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Competition Giveaway! Win a copy of Owning It by Caroline Foran!

We are delighted to announce that thanks to the wonderful Caroline Foran and the kind people at Hachette Books Ireland Cinders have four copies of Caroline Foran’s Owning It.

We’ll be reviewing Owning It in our next issue of Cinders and would like to give you a chance to get your own copy.

For those facing the same struggle, Caroline explores exactly what anxiety is, its triggers and the various treatments – from CBT, acupuncture, diet and the often debated role of medication – that worked for her. With honesty, humour and a bullsh*t free perspective, Owning It is a no-frills account of anxiety from the front line.

Caroline Foran is now a freelance lifestyle journalist working in Dublin, writing for publications such as the Sunday Business Post and the Irish Times, as well as running her own digital publishing venture, GAFFInteriors.ie.

Having experienced the full spectrum of anxiety, from dealing with everyday work stresses – that are, of course, par for the course in today’s high-octane society – to a period of time where leaving the house alone proved difficult, Caroline has been chronicling her experiences and all that she’s learned in various published writings.

In order to win one of our copies comment below with your name and the answer to the question!

What aspect of mental health does Owning It help you to deal with?

We can’t wait to hear from you!

What we’re reading: Stephanie Garber, Sara Pascoe, Jane Austen, and Jo Baker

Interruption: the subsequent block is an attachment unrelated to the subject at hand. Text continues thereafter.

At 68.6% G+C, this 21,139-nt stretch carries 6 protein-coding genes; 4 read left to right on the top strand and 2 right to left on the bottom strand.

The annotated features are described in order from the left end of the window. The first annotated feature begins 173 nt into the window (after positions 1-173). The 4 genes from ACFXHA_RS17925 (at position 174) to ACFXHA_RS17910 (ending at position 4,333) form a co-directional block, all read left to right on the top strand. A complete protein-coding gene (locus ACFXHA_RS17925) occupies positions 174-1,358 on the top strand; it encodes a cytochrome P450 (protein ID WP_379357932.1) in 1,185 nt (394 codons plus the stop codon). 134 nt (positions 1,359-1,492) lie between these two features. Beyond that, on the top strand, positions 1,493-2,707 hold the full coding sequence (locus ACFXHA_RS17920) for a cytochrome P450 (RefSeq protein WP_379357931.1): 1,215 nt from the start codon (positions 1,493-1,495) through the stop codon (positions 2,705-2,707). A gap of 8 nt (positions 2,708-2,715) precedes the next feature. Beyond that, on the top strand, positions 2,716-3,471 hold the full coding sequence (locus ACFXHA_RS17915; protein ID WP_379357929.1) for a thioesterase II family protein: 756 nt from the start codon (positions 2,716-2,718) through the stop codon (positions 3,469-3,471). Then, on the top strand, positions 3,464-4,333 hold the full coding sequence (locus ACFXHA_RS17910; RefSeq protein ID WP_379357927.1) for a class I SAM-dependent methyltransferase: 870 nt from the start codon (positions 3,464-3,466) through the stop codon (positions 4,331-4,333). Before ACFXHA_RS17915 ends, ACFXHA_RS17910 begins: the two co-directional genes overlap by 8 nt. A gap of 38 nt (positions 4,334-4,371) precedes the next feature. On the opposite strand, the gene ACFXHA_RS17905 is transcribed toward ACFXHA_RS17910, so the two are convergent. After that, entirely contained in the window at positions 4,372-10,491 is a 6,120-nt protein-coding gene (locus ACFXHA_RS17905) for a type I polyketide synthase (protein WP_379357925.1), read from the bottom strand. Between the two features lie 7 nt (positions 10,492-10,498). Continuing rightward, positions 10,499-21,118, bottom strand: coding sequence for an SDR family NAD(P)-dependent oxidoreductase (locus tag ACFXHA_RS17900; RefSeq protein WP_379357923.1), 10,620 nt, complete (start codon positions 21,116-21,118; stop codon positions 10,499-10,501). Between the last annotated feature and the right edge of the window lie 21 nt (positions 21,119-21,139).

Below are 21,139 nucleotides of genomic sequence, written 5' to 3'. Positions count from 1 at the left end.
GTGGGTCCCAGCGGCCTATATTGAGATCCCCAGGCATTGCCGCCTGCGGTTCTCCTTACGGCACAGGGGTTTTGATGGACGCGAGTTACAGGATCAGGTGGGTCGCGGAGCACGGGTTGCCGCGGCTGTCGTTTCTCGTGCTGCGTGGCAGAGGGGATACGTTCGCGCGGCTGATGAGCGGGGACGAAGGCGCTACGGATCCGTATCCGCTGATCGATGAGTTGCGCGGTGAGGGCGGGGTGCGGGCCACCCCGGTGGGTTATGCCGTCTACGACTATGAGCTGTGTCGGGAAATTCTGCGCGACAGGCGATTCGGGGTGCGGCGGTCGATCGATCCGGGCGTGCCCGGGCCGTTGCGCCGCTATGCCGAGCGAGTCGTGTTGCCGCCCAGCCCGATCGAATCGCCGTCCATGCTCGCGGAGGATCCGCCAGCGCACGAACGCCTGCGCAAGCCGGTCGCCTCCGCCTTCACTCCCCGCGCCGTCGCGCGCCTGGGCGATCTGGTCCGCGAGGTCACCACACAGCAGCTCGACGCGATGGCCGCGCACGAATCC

Caraval by Stephanie Garber

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Caraval is a book that has been all over my ‘recommended reads’ lists for months now. I finally picked up a copy to see what all of the hype was about. Billed as being similar to Erin Morgenstern’s The Night Circus Caraval tells the story of two sisters who are invited to a mysterious island, where they can participate in a carnival to achieve their ‘heart’s desire. Think a cross between The Hunger Games and Something Wicked This Way Comes. Unfortunately, I didn’t find it as nuanced as either one of those.

Continue reading “What we’re reading: Stephanie Garber, Sara Pascoe, Jane Austen, and Jo Baker”

Unusual Beauties and their Beasts continued

First published in Cinders issue three

What with the new adaptation of Beauty and the Beast hitting our screens earlier in the year it got us here in Cinders thinking about some of our favourite unconventional interpretations of the classic fairytale. Méabh McDonnell looks at the ways the tale as old as time can be interpreted.

Continue reading “Unusual Beauties and their Beasts continued”

Beauties and their Beasts

First published in Cinders issue three

What with the new adaptation of Beauty and the Beast hitting our screens earlier in the year it got us here in Cinders thinking about some of our favourite unconventional interpretations of the classic fairytale. Méabh McDonnell looks at the ways the tale as old as time can be interpreted.

A tiny ladybird edition of Beauty and the Beast was my favourite book as a child. The Disney animated movie also held a special place in my heart – still does in fact. Beauty and the Beast is a complex story. On the one hand it’s the magical tale about how love is all you need . It’s the concept that rings true with most people in love – it doesn’t matter what the person looks like – if you love them, you love them. That being said… on the other hand it’s a story where a young woman’s freedom is claimed by a vicious domineering beast who then proceeds to win her over by granting her ‘freedoms’ within what is a very well furnished prison. It’s hard to reconcile that with the happy story of love conquering all. Some people find that too much of a turn off – others might point out that fairytales were written in a time where they were meant to be more gothic than sweet. Regardless of which side of the fence you fall upon Beauty and the Beast’s enduring nature as a story is undeniable.